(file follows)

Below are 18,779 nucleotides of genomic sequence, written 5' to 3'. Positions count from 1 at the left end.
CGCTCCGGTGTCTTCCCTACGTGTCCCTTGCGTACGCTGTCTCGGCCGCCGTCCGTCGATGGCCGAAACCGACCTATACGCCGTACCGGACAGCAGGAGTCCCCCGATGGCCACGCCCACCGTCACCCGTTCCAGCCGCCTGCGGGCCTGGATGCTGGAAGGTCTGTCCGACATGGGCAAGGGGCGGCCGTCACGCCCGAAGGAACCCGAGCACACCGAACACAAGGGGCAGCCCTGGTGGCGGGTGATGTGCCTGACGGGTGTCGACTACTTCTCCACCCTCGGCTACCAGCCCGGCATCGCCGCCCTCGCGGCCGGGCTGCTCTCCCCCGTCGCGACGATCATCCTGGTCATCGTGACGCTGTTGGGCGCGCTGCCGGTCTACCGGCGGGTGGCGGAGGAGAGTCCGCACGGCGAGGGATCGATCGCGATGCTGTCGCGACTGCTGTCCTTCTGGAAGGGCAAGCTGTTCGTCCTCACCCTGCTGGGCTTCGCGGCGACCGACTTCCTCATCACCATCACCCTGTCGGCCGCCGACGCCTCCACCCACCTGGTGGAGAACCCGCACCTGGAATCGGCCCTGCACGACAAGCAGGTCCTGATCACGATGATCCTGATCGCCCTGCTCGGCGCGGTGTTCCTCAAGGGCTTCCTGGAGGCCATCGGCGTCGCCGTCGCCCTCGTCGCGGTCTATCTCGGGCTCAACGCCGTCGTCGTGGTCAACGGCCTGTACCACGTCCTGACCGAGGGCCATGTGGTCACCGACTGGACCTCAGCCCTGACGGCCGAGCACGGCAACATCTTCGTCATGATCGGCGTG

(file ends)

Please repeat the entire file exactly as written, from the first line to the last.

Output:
Below are 18,779 nucleotides of genomic sequence, written 5' to 3'. Positions count from 1 at the left end.
CGCTCCGGTGTCTTCCCTACGTGTCCCTTGCGTACGCTGTCTCGGCCGCCGTCCGTCGATGGCCGAAACCGACCTATACGCCGTACCGGACAGCAGGAGTCCCCCGATGGCCACGCCCACCGTCACCCGTTCCAGCCGCCTGCGGGCCTGGATGCTGGAAGGTCTGTCCGACATGGGCAAGGGGCGGCCGTCACGCCCGAAGGAACCCGAGCACACCGAACACAAGGGGCAGCCCTGGTGGCGGGTGATGTGCCTGACGGGTGTCGACTACTTCTCCACCCTCGGCTACCAGCCCGGCATCGCCGCCCTCGCGGCCGGGCTGCTCTCCCCCGTCGCGACGATCATCCTGGTCATCGTGACGCTGTTGGGCGCGCTGCCGGTCTACCGGCGGGTGGCGGAGGAGAGTCCGCACGGCGAGGGATCGATCGCGATGCTGTCGCGACTGCTGTCCTTCTGGAAGGGCAAGCTGTTCGTCCTCACCCTGCTGGGCTTCGCGGCGACCGACTTCCTCATCACCATCACCCTGTCGGCCGCCGACGCCTCCACCCACCTGGTGGAGAACCCGCACCTGGAATCGGCCCTGCACGACAAGCAGGTCCTGATCACGATGATCCTGATCGCCCTGCTCGGCGCGGTGTTCCTCAAGGGCTTCCTGGAGGCCATCGGCGTCGCCGTCGCCCTCGTCGCGGTCTATCTCGGGCTCAACGCCGTCGTCGTGGTCAACGGCCTGTACCACGTCCTGACCGAGGGCCATGTGGTCACCGACTGGACCTCAGCCCTGACGGCCGAGCACGGCAACATCTTCGTCATGATCGGCGTG